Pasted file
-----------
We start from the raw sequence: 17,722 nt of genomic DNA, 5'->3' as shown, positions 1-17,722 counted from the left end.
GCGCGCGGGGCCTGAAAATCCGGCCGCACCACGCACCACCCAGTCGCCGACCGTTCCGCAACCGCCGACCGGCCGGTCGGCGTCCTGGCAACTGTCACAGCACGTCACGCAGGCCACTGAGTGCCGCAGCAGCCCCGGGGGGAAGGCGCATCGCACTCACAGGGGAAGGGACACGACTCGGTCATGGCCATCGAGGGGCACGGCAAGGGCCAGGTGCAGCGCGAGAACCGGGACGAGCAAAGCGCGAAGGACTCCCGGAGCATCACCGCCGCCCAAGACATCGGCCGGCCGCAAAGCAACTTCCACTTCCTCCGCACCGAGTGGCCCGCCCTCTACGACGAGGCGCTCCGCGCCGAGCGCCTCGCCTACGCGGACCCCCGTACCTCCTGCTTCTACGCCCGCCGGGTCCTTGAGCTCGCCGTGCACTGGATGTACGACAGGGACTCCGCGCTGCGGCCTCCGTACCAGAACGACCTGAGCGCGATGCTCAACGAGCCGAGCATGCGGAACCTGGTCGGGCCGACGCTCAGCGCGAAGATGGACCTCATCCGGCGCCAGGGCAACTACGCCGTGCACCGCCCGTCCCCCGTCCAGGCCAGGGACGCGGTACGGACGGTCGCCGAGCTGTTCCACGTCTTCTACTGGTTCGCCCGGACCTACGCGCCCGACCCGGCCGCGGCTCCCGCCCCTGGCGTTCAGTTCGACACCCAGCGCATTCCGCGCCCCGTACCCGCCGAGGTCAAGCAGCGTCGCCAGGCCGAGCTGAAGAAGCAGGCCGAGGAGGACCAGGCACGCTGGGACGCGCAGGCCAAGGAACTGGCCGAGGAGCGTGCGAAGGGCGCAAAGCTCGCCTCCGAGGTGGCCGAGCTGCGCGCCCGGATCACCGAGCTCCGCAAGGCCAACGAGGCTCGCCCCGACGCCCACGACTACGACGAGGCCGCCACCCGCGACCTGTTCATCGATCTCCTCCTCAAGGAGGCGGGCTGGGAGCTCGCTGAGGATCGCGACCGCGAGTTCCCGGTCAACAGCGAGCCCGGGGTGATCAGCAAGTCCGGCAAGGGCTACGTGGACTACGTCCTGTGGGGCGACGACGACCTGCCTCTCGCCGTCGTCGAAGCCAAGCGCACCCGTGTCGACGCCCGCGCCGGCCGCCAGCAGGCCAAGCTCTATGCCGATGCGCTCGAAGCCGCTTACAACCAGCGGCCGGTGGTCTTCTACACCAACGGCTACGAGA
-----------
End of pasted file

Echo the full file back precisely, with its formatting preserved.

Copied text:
We start from the raw sequence: 17,722 nt of genomic DNA, 5'->3' as shown, positions 1-17,722 counted from the left end.
GCGCGCGGGGCCTGAAAATCCGGCCGCACCACGCACCACCCAGTCGCCGACCGTTCCGCAACCGCCGACCGGCCGGTCGGCGTCCTGGCAACTGTCACAGCACGTCACGCAGGCCACTGAGTGCCGCAGCAGCCCCGGGGGGAAGGCGCATCGCACTCACAGGGGAAGGGACACGACTCGGTCATGGCCATCGAGGGGCACGGCAAGGGCCAGGTGCAGCGCGAGAACCGGGACGAGCAAAGCGCGAAGGACTCCCGGAGCATCACCGCCGCCCAAGACATCGGCCGGCCGCAAAGCAACTTCCACTTCCTCCGCACCGAGTGGCCCGCCCTCTACGACGAGGCGCTCCGCGCCGAGCGCCTCGCCTACGCGGACCCCCGTACCTCCTGCTTCTACGCCCGCCGGGTCCTTGAGCTCGCCGTGCACTGGATGTACGACAGGGACTCCGCGCTGCGGCCTCCGTACCAGAACGACCTGAGCGCGATGCTCAACGAGCCGAGCATGCGGAACCTGGTCGGGCCGACGCTCAGCGCGAAGATGGACCTCATCCGGCGCCAGGGCAACTACGCCGTGCACCGCCCGTCCCCCGTCCAGGCCAGGGACGCGGTACGGACGGTCGCCGAGCTGTTCCACGTCTTCTACTGGTTCGCCCGGACCTACGCGCCCGACCCGGCCGCGGCTCCCGCCCCTGGCGTTCAGTTCGACACCCAGCGCATTCCGCGCCCCGTACCCGCCGAGGTCAAGCAGCGTCGCCAGGCCGAGCTGAAGAAGCAGGCCGAGGAGGACCAGGCACGCTGGGACGCGCAGGCCAAGGAACTGGCCGAGGAGCGTGCGAAGGGCGCAAAGCTCGCCTCCGAGGTGGCCGAGCTGCGCGCCCGGATCACCGAGCTCCGCAAGGCCAACGAGGCTCGCCCCGACGCCCACGACTACGACGAGGCCGCCACCCGCGACCTGTTCATCGATCTCCTCCTCAAGGAGGCGGGCTGGGAGCTCGCTGAGGATCGCGACCGCGAGTTCCCGGTCAACAGCGAGCCCGGGGTGATCAGCAAGTCCGGCAAGGGCTACGTGGACTACGTCCTGTGGGGCGACGACGACCTGCCTCTCGCCGTCGTCGAAGCCAAGCGCACCCGTGTCGACGCCCGCGCCGGCCGCCAGCAGGCCAAGCTCTATGCCGATGCGCTCGAAGCCGCTTACAACCAGCGGCCGGTGGTCTTCTACACCAACGGCTACGAGA